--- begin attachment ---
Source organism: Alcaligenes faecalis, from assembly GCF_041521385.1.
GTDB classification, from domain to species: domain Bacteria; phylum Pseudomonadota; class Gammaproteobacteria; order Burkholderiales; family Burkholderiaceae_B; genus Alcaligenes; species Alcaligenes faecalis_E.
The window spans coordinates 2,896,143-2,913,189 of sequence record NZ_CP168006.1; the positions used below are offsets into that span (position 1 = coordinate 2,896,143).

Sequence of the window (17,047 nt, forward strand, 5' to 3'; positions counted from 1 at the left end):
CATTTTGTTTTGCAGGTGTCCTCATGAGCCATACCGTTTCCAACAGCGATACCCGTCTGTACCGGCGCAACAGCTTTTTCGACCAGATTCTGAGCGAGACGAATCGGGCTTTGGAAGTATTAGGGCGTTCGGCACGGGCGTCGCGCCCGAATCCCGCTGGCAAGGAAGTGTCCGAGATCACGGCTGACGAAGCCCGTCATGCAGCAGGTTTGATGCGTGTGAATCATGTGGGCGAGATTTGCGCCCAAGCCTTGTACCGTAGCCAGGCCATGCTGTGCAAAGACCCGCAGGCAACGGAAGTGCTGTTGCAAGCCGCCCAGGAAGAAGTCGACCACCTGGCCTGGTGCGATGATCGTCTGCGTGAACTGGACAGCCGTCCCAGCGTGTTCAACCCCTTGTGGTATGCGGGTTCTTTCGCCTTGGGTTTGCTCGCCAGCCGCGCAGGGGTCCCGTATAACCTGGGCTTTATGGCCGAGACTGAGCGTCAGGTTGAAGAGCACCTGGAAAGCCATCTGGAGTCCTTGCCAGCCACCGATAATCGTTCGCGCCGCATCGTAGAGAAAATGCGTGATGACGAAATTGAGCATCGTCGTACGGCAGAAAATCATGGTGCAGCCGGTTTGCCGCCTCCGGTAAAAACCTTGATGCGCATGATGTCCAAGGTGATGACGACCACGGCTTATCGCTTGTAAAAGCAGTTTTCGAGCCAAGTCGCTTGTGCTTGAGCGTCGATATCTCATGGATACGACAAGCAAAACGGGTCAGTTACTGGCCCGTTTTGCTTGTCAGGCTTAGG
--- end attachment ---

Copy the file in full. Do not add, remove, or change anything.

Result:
Source organism: Alcaligenes faecalis, from assembly GCF_041521385.1.
GTDB classification, from domain to species: domain Bacteria; phylum Pseudomonadota; class Gammaproteobacteria; order Burkholderiales; family Burkholderiaceae_B; genus Alcaligenes; species Alcaligenes faecalis_E.
The window spans coordinates 2,896,143-2,913,189 of sequence record NZ_CP168006.1; the positions used below are offsets into that span (position 1 = coordinate 2,896,143).

Sequence of the window (17,047 nt, forward strand, 5' to 3'; positions counted from 1 at the left end):
CATTTTGTTTTGCAGGTGTCCTCATGAGCCATACCGTTTCCAACAGCGATACCCGTCTGTACCGGCGCAACAGCTTTTTCGACCAGATTCTGAGCGAGACGAATCGGGCTTTGGAAGTATTAGGGCGTTCGGCACGGGCGTCGCGCCCGAATCCCGCTGGCAAGGAAGTGTCCGAGATCACGGCTGACGAAGCCCGTCATGCAGCAGGTTTGATGCGTGTGAATCATGTGGGCGAGATTTGCGCCCAAGCCTTGTACCGTAGCCAGGCCATGCTGTGCAAAGACCCGCAGGCAACGGAAGTGCTGTTGCAAGCCGCCCAGGAAGAAGTCGACCACCTGGCCTGGTGCGATGATCGTCTGCGTGAACTGGACAGCCGTCCCAGCGTGTTCAACCCCTTGTGGTATGCGGGTTCTTTCGCCTTGGGTTTGCTCGCCAGCCGCGCAGGGGTCCCGTATAACCTGGGCTTTATGGCCGAGACTGAGCGTCAGGTTGAAGAGCACCTGGAAAGCCATCTGGAGTCCTTGCCAGCCACCGATAATCGTTCGCGCCGCATCGTAGAGAAAATGCGTGATGACGAAATTGAGCATCGTCGTACGGCAGAAAATCATGGTGCAGCCGGTTTGCCGCCTCCGGTAAAAACCTTGATGCGCATGATGTCCAAGGTGATGACGACCACGGCTTATCGCTTGTAAAAGCAGTTTTCGAGCCAAGTCGCTTGTGCTTGAGCGTCGATATCTCATGGATACGACAAGCAAAACGGGTCAGTTACTGGCCCGTTTTGCTTGTCAGGCTTAGG